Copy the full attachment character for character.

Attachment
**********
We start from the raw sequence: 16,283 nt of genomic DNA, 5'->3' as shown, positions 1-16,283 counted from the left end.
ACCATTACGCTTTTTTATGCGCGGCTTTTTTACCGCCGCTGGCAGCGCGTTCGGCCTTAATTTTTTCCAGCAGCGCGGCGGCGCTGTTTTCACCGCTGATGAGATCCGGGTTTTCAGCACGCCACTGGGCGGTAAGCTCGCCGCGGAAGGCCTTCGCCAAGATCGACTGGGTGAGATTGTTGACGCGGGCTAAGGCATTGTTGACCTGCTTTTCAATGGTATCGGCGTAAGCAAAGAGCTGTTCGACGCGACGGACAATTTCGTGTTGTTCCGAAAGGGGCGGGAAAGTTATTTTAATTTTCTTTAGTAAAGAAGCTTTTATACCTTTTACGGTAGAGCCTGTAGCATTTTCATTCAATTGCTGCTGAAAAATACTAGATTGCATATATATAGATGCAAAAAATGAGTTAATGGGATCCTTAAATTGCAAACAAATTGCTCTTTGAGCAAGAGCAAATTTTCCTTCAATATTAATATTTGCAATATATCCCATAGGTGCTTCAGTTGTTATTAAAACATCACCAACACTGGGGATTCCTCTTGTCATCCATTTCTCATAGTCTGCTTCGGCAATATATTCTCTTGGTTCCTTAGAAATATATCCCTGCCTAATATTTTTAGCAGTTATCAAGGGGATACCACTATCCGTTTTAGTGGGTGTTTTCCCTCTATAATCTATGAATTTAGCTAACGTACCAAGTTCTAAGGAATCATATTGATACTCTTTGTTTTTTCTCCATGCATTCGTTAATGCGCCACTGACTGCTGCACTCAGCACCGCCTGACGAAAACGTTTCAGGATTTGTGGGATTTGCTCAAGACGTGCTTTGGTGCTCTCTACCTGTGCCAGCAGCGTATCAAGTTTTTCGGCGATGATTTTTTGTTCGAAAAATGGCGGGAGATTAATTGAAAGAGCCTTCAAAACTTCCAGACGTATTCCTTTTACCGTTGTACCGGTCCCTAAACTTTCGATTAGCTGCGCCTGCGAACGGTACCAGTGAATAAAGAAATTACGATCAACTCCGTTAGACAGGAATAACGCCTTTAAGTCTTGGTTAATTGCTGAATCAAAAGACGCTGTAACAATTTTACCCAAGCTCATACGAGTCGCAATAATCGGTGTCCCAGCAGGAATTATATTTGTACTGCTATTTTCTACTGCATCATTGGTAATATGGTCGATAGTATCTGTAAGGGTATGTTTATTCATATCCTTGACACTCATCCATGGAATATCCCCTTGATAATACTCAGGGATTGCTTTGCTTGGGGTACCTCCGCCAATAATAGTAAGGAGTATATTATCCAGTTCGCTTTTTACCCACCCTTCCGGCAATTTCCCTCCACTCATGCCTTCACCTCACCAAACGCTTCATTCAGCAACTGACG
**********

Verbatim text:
We start from the raw sequence: 16,283 nt of genomic DNA, 5'->3' as shown, positions 1-16,283 counted from the left end.
ACCATTACGCTTTTTTATGCGCGGCTTTTTTACCGCCGCTGGCAGCGCGTTCGGCCTTAATTTTTTCCAGCAGCGCGGCGGCGCTGTTTTCACCGCTGATGAGATCCGGGTTTTCAGCACGCCACTGGGCGGTAAGCTCGCCGCGGAAGGCCTTCGCCAAGATCGACTGGGTGAGATTGTTGACGCGGGCTAAGGCATTGTTGACCTGCTTTTCAATGGTATCGGCGTAAGCAAAGAGCTGTTCGACGCGACGGACAATTTCGTGTTGTTCCGAAAGGGGCGGGAAAGTTATTTTAATTTTCTTTAGTAAAGAAGCTTTTATACCTTTTACGGTAGAGCCTGTAGCATTTTCATTCAATTGCTGCTGAAAAATACTAGATTGCATATATATAGATGCAAAAAATGAGTTAATGGGATCCTTAAATTGCAAACAAATTGCTCTTTGAGCAAGAGCAAATTTTCCTTCAATATTAATATTTGCAATATATCCCATAGGTGCTTCAGTTGTTATTAAAACATCACCAACACTGGGGATTCCTCTTGTCATCCATTTCTCATAGTCTGCTTCGGCAATATATTCTCTTGGTTCCTTAGAAATATATCCCTGCCTAATATTTTTAGCAGTTATCAAGGGGATACCACTATCCGTTTTAGTGGGTGTTTTCCCTCTATAATCTATGAATTTAGCTAACGTACCAAGTTCTAAGGAATCATATTGATACTCTTTGTTTTTTCTCCATGCATTCGTTAATGCGCCACTGACTGCTGCACTCAGCACCGCCTGACGAAAACGTTTCAGGATTTGTGGGATTTGCTCAAGACGTGCTTTGGTGCTCTCTACCTGTGCCAGCAGCGTATCAAGTTTTTCGGCGATGATTTTTTGTTCGAAAAATGGCGGGAGATTAATTGAAAGAGCCTTCAAAACTTCCAGACGTATTCCTTTTACCGTTGTACCGGTCCCTAAACTTTCGATTAGCTGCGCCTGCGAACGGTACCAGTGAATAAAGAAATTACGATCAACTCCGTTAGACAGGAATAACGCCTTTAAGTCTTGGTTAATTGCTGAATCAAAAGACGCTGTAACAATTTTACCCAAGCTCATACGAGTCGCAATAATCGGTGTCCCAGCAGGAATTATATTTGTACTGCTATTTTCTACTGCATCATTGGTAATATGGTCGATAGTATCTGTAAGGGTATGTTTATTCATATCCTTGACACTCATCCATGGAATATCCCCTTGATAATACTCAGGGATTGCTTTGCTTGGGGTACCTCCGCCAATAATAGTAAGGAGTATATTATCCAGTTCGCTTTTTACCCACCCTTCCGGCAATTTCCCTCCACTCATGCCTTCACCTCACCAAACGCTTCATTCAGCAACTGACG